AWS CloudFormation/CloudWatch/AutoScale (more advanced than Azure) = Azure Automation

Both support license mobility (bring your own license)- except the OS license. Both support Puppet and Chef integration from automation and scripting perspective.

AWS RDS vs. Azure SQL Instance

Both provide hosted managed database; both simplify management, deployment and automatic snapshots/backups. Both provide multi availability zones alternatives. Both have the option to BYOL (bring our own license). AWS provides MySQL, PostgreSQL and Oracle, Azure SQL is only one.

AWS VPC Peering vs. Azure Site-to-Site

AWS allows connection between two VPC using private subnets. No transitive peering allowed. Azure security is done through ACL and Windows Firewall, uses VPN to connect.

AWS Reserved Instances vs. Azure Commitment Plans


AWS Reserved Instances (EC2)
are in three tiers (Low, Medium, and High). There is an upfront fee with a discounted rate per hour. Offer 1 to 3 year term with upfront fee. You can sell them on the Marketplace.

Azure Commitment Plans are based on a monthly pay commitment. The minimum is $500/month on Pay Monthly Plan- discount between 20-32%. It applies to all resources except Storage. It’s simple to use compare to the AWS reserved instances. They are non-refundable.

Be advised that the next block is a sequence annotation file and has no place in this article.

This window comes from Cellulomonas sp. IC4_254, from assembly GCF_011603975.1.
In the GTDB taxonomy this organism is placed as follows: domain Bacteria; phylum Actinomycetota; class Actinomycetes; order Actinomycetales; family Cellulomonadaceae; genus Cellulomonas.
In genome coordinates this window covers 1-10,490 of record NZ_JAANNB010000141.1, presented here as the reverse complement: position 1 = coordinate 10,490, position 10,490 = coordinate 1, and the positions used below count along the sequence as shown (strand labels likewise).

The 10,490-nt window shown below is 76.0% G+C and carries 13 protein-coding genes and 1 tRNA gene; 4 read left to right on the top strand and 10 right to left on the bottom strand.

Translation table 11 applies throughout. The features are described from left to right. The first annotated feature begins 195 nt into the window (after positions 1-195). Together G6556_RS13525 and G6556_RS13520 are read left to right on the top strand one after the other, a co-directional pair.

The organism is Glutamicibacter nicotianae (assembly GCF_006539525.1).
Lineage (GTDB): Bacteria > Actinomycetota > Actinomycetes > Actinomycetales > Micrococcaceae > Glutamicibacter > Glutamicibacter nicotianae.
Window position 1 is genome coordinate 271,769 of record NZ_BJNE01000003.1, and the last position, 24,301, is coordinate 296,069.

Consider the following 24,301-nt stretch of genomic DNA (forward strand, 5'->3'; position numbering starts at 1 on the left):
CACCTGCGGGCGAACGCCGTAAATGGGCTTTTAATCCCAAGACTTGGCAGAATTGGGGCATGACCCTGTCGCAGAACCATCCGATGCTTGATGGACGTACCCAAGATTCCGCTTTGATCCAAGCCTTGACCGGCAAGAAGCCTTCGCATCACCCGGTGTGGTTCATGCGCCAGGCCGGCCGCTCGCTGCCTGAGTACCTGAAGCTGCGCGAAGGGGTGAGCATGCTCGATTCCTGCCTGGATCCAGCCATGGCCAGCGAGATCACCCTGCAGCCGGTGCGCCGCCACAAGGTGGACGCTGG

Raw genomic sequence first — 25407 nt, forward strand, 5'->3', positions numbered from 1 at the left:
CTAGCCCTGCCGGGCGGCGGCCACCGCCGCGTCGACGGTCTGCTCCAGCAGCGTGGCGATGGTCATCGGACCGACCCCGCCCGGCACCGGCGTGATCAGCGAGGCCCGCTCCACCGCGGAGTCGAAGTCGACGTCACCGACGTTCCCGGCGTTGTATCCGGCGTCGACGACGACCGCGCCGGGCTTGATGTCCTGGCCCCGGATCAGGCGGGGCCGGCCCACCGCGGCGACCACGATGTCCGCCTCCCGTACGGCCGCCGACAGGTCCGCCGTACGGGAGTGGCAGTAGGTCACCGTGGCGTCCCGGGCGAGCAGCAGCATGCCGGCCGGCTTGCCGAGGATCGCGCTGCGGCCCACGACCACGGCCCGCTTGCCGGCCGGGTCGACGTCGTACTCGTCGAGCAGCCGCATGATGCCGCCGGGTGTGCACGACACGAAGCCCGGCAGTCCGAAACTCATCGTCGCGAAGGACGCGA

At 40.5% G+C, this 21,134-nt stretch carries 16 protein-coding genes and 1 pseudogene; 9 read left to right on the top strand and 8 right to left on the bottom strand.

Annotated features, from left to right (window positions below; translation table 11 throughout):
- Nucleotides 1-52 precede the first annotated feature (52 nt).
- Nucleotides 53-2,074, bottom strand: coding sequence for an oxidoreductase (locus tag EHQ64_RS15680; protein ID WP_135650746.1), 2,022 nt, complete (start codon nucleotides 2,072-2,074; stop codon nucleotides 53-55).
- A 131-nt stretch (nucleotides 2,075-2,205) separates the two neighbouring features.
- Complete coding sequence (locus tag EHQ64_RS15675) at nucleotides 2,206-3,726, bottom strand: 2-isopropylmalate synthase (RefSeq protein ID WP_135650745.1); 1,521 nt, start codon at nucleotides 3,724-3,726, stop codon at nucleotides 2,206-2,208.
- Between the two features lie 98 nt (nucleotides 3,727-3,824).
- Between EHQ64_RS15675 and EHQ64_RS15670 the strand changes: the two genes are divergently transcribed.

Cost Structures

You need to compare the AWS reserved instances with Azure Commitment Plans. If an instance doesn’t fit you- change it! Monitor your cost and usage.

You need to approach the Cloud- it’s not enough to be a technologist, you need to be a business analyst too. The benefit of public cloud is a known cost. You need to calculate in minimum and maximum, not at an exact cost. Both Amazon and Microsoft will provide you with calculators. AWS is slightly cheaper but it depends on your commitment plan and your MSDN subscription.